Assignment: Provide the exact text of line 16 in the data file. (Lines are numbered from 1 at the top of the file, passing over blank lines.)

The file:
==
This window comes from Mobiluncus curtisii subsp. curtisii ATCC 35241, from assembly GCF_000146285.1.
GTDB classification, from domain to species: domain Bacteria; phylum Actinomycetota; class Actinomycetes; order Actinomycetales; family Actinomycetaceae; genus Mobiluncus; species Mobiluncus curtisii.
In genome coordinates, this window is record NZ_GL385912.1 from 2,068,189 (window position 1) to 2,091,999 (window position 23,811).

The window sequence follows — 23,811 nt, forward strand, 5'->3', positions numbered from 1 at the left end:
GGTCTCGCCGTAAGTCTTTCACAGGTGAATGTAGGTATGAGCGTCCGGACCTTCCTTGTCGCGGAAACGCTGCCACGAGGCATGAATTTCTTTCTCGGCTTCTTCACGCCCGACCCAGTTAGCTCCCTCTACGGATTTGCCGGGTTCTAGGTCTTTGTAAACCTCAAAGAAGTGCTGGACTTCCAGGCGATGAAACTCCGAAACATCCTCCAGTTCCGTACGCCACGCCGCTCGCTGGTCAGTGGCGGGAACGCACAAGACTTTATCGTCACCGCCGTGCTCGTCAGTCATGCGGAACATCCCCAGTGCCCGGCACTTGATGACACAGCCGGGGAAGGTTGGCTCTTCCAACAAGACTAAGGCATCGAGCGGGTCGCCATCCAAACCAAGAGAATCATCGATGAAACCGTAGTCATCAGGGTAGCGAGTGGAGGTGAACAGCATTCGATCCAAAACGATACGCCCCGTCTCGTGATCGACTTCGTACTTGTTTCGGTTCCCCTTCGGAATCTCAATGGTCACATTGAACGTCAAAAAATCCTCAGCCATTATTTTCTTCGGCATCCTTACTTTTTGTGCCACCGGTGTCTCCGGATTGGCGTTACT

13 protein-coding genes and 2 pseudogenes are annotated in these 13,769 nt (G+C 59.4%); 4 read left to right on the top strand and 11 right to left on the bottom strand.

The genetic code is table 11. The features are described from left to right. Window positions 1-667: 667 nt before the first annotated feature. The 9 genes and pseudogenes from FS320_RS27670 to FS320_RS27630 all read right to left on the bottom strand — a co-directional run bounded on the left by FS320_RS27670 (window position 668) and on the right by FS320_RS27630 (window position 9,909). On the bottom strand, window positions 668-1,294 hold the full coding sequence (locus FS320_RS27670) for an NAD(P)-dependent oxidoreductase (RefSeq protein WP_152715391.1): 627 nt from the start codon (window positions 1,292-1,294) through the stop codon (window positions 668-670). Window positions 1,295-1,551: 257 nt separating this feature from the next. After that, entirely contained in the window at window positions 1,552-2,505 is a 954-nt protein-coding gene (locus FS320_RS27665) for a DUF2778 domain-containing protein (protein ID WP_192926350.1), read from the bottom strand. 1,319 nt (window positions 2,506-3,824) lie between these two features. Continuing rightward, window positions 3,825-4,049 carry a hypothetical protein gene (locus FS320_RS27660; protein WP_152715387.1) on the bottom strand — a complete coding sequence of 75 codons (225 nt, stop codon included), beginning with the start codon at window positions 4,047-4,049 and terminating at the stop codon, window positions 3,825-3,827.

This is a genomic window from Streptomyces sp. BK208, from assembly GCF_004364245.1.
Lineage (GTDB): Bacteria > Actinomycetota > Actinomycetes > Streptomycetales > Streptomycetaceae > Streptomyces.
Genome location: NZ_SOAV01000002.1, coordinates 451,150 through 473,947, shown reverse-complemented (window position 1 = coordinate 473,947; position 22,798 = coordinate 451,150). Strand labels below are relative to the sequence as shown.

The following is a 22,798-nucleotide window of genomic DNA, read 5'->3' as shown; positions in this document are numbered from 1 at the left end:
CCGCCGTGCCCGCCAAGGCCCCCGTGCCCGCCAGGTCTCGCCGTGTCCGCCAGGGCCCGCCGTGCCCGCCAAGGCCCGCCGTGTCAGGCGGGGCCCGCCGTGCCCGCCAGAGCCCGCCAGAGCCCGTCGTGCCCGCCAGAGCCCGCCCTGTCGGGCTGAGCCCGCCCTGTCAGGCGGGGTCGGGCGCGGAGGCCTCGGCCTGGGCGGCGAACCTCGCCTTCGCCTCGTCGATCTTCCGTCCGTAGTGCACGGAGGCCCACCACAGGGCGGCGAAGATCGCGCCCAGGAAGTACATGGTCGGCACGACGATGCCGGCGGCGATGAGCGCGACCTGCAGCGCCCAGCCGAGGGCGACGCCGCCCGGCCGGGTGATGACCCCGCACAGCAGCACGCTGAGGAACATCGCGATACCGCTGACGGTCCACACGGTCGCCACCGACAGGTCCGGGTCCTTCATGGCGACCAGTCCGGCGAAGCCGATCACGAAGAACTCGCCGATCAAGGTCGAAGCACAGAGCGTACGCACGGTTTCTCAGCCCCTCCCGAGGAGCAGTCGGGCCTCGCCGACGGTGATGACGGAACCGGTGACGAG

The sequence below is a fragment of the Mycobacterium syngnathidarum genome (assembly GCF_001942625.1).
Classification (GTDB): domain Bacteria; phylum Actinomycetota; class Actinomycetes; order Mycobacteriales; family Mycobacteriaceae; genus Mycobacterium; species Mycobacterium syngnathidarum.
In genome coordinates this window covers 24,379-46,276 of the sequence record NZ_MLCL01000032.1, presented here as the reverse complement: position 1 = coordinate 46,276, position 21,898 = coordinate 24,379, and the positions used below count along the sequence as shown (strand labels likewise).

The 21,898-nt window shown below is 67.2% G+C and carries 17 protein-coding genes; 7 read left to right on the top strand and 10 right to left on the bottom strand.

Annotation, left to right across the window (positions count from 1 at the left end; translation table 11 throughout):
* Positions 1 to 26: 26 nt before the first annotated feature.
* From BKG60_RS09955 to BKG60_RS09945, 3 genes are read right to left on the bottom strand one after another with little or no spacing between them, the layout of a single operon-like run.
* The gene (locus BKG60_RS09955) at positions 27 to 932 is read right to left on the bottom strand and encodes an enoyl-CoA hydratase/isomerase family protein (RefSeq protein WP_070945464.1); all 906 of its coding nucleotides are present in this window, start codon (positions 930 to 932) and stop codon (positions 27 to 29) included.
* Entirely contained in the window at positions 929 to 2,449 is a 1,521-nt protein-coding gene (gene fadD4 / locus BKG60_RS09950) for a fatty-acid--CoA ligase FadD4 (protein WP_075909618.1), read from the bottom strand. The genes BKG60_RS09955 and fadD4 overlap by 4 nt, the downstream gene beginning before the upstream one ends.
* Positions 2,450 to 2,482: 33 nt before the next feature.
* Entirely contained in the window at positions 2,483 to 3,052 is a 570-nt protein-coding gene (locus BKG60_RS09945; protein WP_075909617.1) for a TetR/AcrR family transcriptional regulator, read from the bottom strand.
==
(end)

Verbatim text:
The 21,898-nt window shown below is 67.2% G+C and carries 17 protein-coding genes; 7 read left to right on the top strand and 10 right to left on the bottom strand.